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Taint mode, testing, system() and stupid $^X hacks

Wed Jun 3 22:00:00 2009

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Tainted Love

So. Taint mode. Great idea. Not something I generally use because my code has already got several layers of validation before it does anything dangerous. Maybe this makes me a bad person. Never mind.

In fact, my primary interaction with taint mode is when people fsck up their test suites.

Here's the usual way they mess this up:

#!perl -T

...

system($^X, '-T', 'other_taint_script.pl', @args);

See anything obviously wrong here yet? Well, neither did the author. But your module will not install on a local::lib using build system.

Using $^X is good, that means you get the same binary that the current script was invoked with. But. Taint mode ignores PERL5LIB. Now, Test::Harness fixes this for your top level t/ files by basically doing:

system($^X, (map "-I$_", split /:/, $ENV{PERL5LIB}), ...);

but once you're in a test script, if you want things to work, you have to do that yourself:

my @command = ($^X);
# must unroll PERL5LIB into -I when calling -T test script
if ($ENV{$PERL5LIB}) {
  push @command, map "-I$_", split /:/, $ENV{PERL5LIB};
}
push @command, '-T', 'other_taint_script.pl', @args;
system(@command);

Note that, yes, there are more elegant ways to put the command line together. I was aiming for "simple" here since I have a horrible feeling somebody's going to cargo cult it so I'd rather it was obvious if not ideally beautiful.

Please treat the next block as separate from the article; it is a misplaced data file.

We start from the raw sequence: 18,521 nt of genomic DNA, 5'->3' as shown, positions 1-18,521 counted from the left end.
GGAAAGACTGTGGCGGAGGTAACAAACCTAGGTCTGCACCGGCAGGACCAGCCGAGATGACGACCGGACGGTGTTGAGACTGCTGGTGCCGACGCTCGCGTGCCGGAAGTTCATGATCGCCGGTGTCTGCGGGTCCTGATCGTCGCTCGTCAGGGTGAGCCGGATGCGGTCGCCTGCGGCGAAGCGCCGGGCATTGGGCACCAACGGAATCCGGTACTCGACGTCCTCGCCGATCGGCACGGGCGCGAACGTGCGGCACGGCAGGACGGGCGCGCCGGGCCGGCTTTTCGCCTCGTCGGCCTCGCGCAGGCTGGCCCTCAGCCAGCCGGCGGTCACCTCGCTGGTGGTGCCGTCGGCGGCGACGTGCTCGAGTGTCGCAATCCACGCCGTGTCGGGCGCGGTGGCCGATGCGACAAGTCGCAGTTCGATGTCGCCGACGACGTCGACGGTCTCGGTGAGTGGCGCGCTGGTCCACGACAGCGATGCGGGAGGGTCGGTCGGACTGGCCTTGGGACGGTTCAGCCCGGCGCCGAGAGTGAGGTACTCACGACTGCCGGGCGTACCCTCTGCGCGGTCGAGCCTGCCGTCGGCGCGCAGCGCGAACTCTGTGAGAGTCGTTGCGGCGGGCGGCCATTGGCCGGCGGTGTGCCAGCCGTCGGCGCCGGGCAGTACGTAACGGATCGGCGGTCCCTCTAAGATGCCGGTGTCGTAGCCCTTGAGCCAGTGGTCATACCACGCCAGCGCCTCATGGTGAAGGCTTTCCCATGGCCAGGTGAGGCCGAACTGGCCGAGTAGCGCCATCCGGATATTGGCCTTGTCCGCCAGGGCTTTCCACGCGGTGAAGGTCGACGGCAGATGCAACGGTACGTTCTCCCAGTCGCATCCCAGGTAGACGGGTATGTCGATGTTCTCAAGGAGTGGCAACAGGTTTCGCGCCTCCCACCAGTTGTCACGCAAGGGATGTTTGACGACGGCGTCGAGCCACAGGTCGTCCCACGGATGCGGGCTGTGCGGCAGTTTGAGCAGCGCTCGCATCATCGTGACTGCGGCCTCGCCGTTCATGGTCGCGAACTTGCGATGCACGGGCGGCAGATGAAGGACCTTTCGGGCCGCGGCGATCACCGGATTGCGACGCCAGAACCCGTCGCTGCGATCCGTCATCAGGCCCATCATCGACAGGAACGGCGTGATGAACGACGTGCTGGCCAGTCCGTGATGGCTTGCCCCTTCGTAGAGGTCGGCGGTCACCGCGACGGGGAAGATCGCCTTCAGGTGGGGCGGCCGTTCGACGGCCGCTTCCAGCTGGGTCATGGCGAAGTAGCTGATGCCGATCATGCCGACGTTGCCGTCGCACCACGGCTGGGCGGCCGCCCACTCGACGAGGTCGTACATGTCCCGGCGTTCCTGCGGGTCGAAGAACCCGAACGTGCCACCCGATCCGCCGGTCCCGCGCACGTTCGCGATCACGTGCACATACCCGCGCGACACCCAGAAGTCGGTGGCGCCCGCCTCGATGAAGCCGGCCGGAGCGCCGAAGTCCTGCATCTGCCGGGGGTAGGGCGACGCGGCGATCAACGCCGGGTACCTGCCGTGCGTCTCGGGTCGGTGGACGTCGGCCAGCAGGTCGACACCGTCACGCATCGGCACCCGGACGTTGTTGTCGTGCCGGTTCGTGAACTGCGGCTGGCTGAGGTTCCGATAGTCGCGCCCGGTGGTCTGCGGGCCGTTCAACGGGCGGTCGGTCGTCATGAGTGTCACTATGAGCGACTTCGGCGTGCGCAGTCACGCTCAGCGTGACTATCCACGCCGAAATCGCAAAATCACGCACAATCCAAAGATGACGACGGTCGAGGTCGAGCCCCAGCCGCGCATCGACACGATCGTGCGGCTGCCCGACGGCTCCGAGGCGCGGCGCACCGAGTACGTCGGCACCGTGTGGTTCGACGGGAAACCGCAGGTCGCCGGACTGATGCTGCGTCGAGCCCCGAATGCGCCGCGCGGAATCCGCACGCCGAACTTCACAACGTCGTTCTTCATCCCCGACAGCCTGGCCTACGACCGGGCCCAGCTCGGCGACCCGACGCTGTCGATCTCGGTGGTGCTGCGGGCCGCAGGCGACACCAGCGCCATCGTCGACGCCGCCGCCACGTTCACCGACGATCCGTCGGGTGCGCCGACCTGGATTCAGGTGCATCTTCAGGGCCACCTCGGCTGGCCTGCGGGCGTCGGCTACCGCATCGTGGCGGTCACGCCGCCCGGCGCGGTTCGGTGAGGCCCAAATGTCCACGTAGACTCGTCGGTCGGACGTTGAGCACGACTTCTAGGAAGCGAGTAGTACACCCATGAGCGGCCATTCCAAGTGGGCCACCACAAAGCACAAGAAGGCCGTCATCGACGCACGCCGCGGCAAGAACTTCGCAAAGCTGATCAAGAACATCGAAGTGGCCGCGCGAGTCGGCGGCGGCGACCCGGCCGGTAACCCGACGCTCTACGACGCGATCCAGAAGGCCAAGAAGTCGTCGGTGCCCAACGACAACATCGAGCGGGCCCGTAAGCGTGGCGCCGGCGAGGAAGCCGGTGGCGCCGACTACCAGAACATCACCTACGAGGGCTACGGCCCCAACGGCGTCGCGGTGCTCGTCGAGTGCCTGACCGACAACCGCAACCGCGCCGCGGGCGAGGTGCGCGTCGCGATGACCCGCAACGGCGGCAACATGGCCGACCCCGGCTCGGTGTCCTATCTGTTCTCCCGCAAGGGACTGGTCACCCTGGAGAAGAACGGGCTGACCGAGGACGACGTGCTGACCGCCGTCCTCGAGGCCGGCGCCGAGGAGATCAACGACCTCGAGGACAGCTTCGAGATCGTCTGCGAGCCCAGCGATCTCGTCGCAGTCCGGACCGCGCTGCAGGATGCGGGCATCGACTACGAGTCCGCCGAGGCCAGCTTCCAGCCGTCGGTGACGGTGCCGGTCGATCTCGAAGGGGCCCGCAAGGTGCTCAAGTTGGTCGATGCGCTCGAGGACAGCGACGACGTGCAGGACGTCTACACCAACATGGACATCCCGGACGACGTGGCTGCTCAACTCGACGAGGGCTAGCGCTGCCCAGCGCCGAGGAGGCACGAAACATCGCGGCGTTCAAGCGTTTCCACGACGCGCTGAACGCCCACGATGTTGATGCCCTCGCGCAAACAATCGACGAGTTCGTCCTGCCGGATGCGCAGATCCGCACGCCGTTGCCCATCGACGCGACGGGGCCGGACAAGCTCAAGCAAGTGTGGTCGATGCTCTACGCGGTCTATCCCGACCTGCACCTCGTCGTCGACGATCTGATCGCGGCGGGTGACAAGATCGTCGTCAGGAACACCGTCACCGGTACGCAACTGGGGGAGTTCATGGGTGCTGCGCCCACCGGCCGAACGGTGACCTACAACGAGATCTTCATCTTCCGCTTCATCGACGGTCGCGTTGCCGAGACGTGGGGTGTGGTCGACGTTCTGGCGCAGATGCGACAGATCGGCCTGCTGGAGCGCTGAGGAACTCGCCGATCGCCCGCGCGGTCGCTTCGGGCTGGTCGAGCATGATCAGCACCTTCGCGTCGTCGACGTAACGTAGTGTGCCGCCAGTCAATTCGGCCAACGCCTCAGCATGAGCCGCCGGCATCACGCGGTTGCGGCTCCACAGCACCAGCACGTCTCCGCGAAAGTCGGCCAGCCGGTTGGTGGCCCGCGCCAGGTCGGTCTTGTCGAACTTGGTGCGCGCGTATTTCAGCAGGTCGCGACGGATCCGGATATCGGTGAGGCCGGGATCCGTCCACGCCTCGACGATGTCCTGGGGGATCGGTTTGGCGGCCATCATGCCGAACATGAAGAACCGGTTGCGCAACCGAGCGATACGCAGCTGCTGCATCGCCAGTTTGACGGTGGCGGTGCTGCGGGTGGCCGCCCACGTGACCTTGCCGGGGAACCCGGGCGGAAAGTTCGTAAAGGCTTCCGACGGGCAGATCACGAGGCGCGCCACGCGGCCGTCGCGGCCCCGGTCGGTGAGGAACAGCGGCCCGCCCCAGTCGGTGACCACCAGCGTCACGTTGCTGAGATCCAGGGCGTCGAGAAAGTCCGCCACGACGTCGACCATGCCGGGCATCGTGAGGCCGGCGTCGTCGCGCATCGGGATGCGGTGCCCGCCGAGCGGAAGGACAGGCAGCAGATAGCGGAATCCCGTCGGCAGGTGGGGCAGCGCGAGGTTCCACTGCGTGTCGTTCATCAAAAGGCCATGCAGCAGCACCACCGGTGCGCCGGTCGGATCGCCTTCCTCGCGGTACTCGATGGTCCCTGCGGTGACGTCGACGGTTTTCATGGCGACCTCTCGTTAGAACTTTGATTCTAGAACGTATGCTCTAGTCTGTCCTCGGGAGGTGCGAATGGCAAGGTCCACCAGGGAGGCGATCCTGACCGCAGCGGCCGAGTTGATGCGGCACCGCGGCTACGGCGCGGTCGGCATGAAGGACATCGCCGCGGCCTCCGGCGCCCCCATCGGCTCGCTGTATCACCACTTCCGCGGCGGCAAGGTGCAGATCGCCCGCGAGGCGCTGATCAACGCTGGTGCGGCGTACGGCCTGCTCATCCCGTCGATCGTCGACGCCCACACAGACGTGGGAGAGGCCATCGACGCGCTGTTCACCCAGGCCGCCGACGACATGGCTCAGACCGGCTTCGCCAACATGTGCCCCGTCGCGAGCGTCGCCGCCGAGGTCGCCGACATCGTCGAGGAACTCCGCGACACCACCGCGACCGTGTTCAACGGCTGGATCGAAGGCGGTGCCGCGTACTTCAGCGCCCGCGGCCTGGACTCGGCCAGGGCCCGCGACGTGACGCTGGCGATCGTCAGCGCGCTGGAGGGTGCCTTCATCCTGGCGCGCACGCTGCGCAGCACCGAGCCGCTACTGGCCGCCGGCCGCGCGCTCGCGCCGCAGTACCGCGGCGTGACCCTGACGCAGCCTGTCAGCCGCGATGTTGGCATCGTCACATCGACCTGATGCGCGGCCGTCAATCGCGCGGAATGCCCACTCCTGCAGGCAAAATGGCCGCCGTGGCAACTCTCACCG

Anyway ... this isn't actually what I was trying to do when I started going "argh, taint mode!" this time. What I was trying to do was something significantly crazier: Get a module loaded at interpreter startup for every test. Now, in the absence of taint, PERL5OPT='-MFoo' will work fine. But taint, correctly, ignores this env var.

So I thought "well, I can just mess with the Test::Harness options". Then I remembered the "chained -T script" thing and cried for a bit. Then I tried overriding CORE::GLOBAL::system.

Turns out you can't do that. Well, you sort of could, in theory, but you'd need a lot of Devel::Declare because at some point somebody thought it'd be clever to use indirect object style syntax to extend system's capabilities:

system { $command } $argv_0, @args;

And while I'm sure I could inject Devel::Declare into the process and make that work ... I don't want to. I really don't want to confuse the test script, so minimalism is the name of the game.

So then I thought, well what if I override the op construction for system and exec and if the first arg is $^X then ... oh my god no that's horrible.

So then I thought, maybe I could wrap the perl binary and inject stuff. Except that would also be horrible, since It Isn't Designed To Work Like That.

Except ... taint mode -doesn't- stop command line args adding -I lines - that's how we manage to get things to work at all in the normal case. So ... ah, it doesn't stop you adding -M lines either. Which means ... if I create a fakeperl script like so:

#!/usr/bin/perl

exec($^X, '-I/path/where/my/madness/lives', '-MMadness', @ARGV);

and create a module Madness.pm that does:

$^X = '/path/to/fakeperl';

and I run:

./fakeperl Makefile.PL

Then Makefile.PL sees the $^X, checks it smells like a perl interpreter, and uses that as the perl for the test invocations, which means that the invoked t/ script has $^X set, which means when the final system runs, our module still gets invoked!

Of course, it doesn't work with #! lines since the #! line can't be a script. But I haven't needed to care about that yet, so long as I remember that for Module::Build using stuff I have to do "perl Build test" rather than "./Build test". Which, honestly, isn't a big deal right now.

The real solution is probably to make fakeperl a tiny C program that does that exec, but until I actually need to do that, I'm not going to bother.

Oh, and if you're wondering why the hell I'm doing this? Watch this space, all will be revealed in future posts ...